Globally and within the GCC, “Value Based Healthcare” has come to be one of the hottest topics and widely used terms in modern day healthcare. It’s highly unlikely that any government, healthcare strategy provider or teams on a transformation agenda mission exclude these three buzz words.
Although the words are commonly used, the question that comes to mind is is there actually a consensus or common interpretation of what “Value Based Healthcare” actually means or indeed how to achieve it? Can any healthcare system today claim that they have successfully “cracked the code” of both defining and measuring value for every patient and member of the population, regardless of whether they are sick or healthy?
Fortunately, there seems to be a universal agreement on the definition of value as a concept. In 2006, Michael Porter defined value as outcomes (that matter to patients) divided cost. Neither the numerator nor the denominators are new concepts though. Donadedian introduced outcomes as a measure of quality, in the 1980’s while cost is one element of Kissick’s famous iron triangle (cost, access, quality) which is core to health system management since the 90’s. While Porter offers a specific six component VBH model that has been adopted in a number of pilots around the world, there are other models for implementing VBH that all aim to achieve higher value.
The difference between clinical and patient-reported outcomes measures (PROM) can be illustrated by a well-known example from Sweden. While data from the Swedish Cataract Registry showed that the majority of patients had indeed improved long vision following cataract surgery, patients reported lower ability to perform their previous activities which required short vision and were actually feeling worse after treatment. This is because there was no follow up with the patients or post-treatment prescription of reading glasses. This illustrates the importance of focusing on outcomes from both a clinical and a patient-reported perspective to be able to deliver high value.
It is unclear and most systems around the world today still have challenges in understanding how much it exactly costs to deliver care itself, let alone being able to estimate how much it costs to deliver good outcomes. However, what we do know is that at the macro level, health expenditure continues to rise globally with the United States being the highest. Literature shows that there is significant variance in the costs for delivering the same or similar procedures across different countries or states. This highlights a much more severe issue at the micro level, which is understanding actual costs of care at the provider level. While a very few countries such as Australia lead the world in clinical costing practices in their public system, it still does not tie costs to outcomes; and most countries around the world and the region still struggle in this area.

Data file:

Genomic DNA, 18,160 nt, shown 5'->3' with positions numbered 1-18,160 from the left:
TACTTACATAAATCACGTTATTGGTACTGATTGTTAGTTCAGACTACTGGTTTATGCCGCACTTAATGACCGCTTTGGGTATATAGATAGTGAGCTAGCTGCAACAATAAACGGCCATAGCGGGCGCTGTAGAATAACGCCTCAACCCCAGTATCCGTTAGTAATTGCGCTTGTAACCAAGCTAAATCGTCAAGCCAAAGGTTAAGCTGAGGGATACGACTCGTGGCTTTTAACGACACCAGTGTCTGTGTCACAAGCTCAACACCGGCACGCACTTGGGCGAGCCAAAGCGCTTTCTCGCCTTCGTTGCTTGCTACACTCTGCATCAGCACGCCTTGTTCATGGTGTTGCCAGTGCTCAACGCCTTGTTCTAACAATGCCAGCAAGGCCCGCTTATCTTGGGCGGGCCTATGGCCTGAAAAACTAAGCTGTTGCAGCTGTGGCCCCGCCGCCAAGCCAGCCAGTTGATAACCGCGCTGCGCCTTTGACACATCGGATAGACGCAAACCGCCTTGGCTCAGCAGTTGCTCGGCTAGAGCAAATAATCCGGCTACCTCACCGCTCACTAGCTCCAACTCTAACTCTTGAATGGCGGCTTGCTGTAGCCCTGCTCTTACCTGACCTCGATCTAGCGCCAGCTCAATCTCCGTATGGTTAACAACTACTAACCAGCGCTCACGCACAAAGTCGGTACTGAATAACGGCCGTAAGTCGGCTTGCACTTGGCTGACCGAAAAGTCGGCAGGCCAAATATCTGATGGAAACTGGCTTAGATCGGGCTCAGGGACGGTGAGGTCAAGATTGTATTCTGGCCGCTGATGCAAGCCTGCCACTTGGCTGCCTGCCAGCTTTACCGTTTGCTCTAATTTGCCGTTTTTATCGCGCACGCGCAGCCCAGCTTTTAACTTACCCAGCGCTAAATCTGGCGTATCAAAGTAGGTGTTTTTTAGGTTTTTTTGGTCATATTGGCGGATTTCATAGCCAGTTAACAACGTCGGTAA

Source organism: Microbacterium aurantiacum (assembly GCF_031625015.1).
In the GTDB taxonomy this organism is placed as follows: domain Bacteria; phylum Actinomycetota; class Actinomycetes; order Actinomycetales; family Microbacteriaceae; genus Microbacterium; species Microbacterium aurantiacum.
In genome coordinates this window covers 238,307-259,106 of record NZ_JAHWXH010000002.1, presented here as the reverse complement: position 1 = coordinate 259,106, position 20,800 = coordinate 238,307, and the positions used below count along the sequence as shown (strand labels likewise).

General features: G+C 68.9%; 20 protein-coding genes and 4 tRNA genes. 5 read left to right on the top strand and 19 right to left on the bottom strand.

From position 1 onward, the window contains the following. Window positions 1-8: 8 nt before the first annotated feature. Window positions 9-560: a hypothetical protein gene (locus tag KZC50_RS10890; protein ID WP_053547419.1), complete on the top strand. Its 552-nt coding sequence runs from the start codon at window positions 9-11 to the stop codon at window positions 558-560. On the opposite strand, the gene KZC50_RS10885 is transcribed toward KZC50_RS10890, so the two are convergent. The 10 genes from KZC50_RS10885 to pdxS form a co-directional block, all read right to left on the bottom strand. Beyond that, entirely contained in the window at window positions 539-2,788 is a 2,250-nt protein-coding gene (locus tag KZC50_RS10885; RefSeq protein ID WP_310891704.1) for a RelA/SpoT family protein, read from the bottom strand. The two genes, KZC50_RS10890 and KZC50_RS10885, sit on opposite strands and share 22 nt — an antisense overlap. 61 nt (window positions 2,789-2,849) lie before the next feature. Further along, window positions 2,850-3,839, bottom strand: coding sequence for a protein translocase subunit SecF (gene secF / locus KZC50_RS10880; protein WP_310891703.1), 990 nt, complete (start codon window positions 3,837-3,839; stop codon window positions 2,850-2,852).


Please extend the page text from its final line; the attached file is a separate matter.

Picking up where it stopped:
Healthcare systems globally are facing key challenges and megatrends that are shaping and driving the move towards keeping populations well, enhancing the role of patients and information, and reforming the way care is accessed, delivered and funded. These include:
Shift to more integrated care delivery models
Better management of patients with chronic conditions
Significant population growth rates
Rise of patients’ demands for personalized experience and informed shared decision-making
High prevalence of chronic non-communicable diseases
Rise of organizational restructuring efforts
There are common themes across the various implementations of VBH from around the world as well as common challenges. The common goal is enhancing value by improving outcomes and reducing costs. The approach differs. The below key observations across both international and regional healthcare systems are based on literature as well as PwC’s experience:
Determining the appropriate and suitable scope of implementation
Requiring commitment from leadership and investment in resources
Shifting from a system that is still budget or fee for service to new funding models that pay for value
Understanding costs at the patient level
Relying on a robust data infrastructure, enabled by the necessary digital and information technology infrastructure
Defining and creating standardized outcome measures
During the COVID-19 pandemic, healthcare systems have witnessed a major disruption to elective and chronic care services leading to a setback in the continuity of care for millions of patients worldwide. In a WHO survey, 82 out of the 155 countries surveyed reported disruption in their hypertension treatment services and 78 countries reported the same for diabetes treatment (more than 50% for both chronic conditions).
The management of the pandemic has also put a huge strain on healthcare systems to “flatten the curve” and preserve human and physical capacity within the healthcare systems to treat those most severely affected by the disease.
COVID-19 had an impact on how patients perceive value in healthcare as well as providers’ behaviours. Due to limited physical accessibility to facilities, patients became more accustomed to a virtual delivery model.
It has forced healthcare systems to adapt to new ways of care delivery and resulted in wide acceptance of emerging technologies and successful implementation of virtual and digitally-enabled care practices.
In the long run, COVID-19 will accelerate the adoption of value based care models due to the identified need to focus efforts on activating patients and facilitating management of chronic, elective and noncommunicable disease cases.
It has shed light on what really matters to patients in times of need. It eliminated the overuse and abuse of unnecessary services that put pressure both on patients as well as healthcare systems and focused health resources on what matters most.
Health Industries Partner, Healthcare Financing, PwC Middle East
Tel: +971 (0) 4 304 3644
Senior Manager, PwC Middle East